As winds subside, smoke and poor air quality from wildfires may linger in Southern California this weekend.

Major fires have forced hundreds of thousands to evacuate this week and schools to close in Southern California this past week, according to ABC7.

A motorists on Highway 101 watches flames from the Thomas fire leap above the roadway north of Ventura, California, on Wednesday, Dec. 6, 2017. (AP Photo/Noah Berger)

Locally gusty winds, dry air and dry brush will continue to cause problems for firefighting efforts through this weekend and into next week.

Wind speeds will fluctuate this weekend. At times, winds may be nearly calm. At other times, a breeze will be active.

"We expect northeast winds to ease up substantially but not completely drop off into Sunday," according to AccuWeather Meteorologist Evan Duffey.

On average, northeast winds of 8-15 mph are expected through Sunday. A few gusts may reach 25 mph through some of the canyons during this time.

Relative humidity levels dipped below 5 percent in parts of Southern California at midweek. Humidity levels are expected to remain at low levels this weekend but not quite as low as much of this week.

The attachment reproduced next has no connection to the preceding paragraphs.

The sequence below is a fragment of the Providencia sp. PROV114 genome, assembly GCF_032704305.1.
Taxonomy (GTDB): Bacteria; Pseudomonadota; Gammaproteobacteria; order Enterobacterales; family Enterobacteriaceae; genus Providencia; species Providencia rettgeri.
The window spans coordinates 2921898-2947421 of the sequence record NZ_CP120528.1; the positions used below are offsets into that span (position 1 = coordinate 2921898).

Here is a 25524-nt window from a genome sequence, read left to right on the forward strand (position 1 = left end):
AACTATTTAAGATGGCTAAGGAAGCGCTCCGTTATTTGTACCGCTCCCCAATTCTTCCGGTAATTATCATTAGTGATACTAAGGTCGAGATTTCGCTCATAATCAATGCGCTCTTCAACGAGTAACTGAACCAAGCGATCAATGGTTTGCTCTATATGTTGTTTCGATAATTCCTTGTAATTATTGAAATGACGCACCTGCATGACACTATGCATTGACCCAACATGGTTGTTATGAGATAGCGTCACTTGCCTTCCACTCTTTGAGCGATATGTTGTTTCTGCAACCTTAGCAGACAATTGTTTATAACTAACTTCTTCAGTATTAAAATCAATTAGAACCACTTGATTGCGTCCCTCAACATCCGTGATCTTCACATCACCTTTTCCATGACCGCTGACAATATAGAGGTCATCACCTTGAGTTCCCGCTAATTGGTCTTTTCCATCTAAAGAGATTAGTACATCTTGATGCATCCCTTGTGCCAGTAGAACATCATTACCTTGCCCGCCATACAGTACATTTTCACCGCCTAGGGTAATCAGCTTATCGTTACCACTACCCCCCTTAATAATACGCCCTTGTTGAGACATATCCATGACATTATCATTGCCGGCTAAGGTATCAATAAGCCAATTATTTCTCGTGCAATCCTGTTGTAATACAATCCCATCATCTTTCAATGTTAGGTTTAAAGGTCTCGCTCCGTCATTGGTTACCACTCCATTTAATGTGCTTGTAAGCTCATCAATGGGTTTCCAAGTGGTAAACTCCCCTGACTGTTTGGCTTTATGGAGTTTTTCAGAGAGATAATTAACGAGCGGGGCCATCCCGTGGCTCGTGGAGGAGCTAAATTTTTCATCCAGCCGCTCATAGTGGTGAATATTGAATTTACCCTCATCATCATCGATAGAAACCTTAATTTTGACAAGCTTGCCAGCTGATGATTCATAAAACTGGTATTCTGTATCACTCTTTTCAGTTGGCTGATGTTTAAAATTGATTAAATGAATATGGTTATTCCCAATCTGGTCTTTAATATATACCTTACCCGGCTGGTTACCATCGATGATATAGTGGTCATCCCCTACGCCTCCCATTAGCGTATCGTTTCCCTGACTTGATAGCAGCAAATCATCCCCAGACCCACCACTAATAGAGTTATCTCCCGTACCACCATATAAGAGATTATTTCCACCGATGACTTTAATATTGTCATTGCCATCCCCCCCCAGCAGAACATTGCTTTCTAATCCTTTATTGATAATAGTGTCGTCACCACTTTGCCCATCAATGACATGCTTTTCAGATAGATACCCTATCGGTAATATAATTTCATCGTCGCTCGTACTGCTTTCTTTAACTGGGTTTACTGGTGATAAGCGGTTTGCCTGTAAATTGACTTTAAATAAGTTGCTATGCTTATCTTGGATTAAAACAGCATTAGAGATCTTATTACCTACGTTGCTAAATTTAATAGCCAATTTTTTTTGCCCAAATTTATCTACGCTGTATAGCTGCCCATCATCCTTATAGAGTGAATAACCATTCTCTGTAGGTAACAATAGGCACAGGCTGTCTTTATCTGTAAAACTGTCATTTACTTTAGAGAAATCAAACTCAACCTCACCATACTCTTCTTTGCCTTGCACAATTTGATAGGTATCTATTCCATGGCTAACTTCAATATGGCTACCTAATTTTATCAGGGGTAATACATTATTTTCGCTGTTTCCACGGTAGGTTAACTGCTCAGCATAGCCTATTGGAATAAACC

"As winds lighten up and some moisture extends inland from the Pacific Ocean, the risk for the rapid spread of existing fires and new blazes igniting will ease, but smoke may remain a problem and may get worse in some areas." Duffey said.

Smoke from the Thomas fire hangs over Ventura, California, as the sun rises on Wednesday, Dec. 6, 2017. (AP Photo/Noah Berger)

During light wind situations, a temperature inversion usually sets up at night and lingers into the morning hours. These conditions may develop this weekend.

A temperature inversion occurs when cool air collects near the ground, but a layer of warm air remains a few hundred to a few thousand feet above the ground.

When a temperature inversion exists, a warm column of smoke cannot rise past the beginning of the warm layer of air. The smoke spreads out under that layer and fills the space below as a result.

The temperature inversion tends to trap the smoke in the valleys and lowest levels of the atmosphere.

"Some fires will continue to burn or smolder and produce smoke," Duffey said.

"Due to light winds and the temperature inversion, overall air quality may be at its worse during the nighttime and early morning hours starting this weekend."

Only where thick smoke was being carried downwind in recent days may air quality improve a bit.

Outside of the fire risk areas and smoky conditions, blowing dust will diminish as winds subside this weekend.

While a weak storm may spin toward Southern California next week, it is unlikely to bring enough moisture to bring any rainfall to the region.

According to AccuWeather Lead Long-Range Meteorologist Paul Pastelok, the next chance for rain may occur around Dec. 20.

Winds may kick up again next week but perhaps not to the levels of this past week.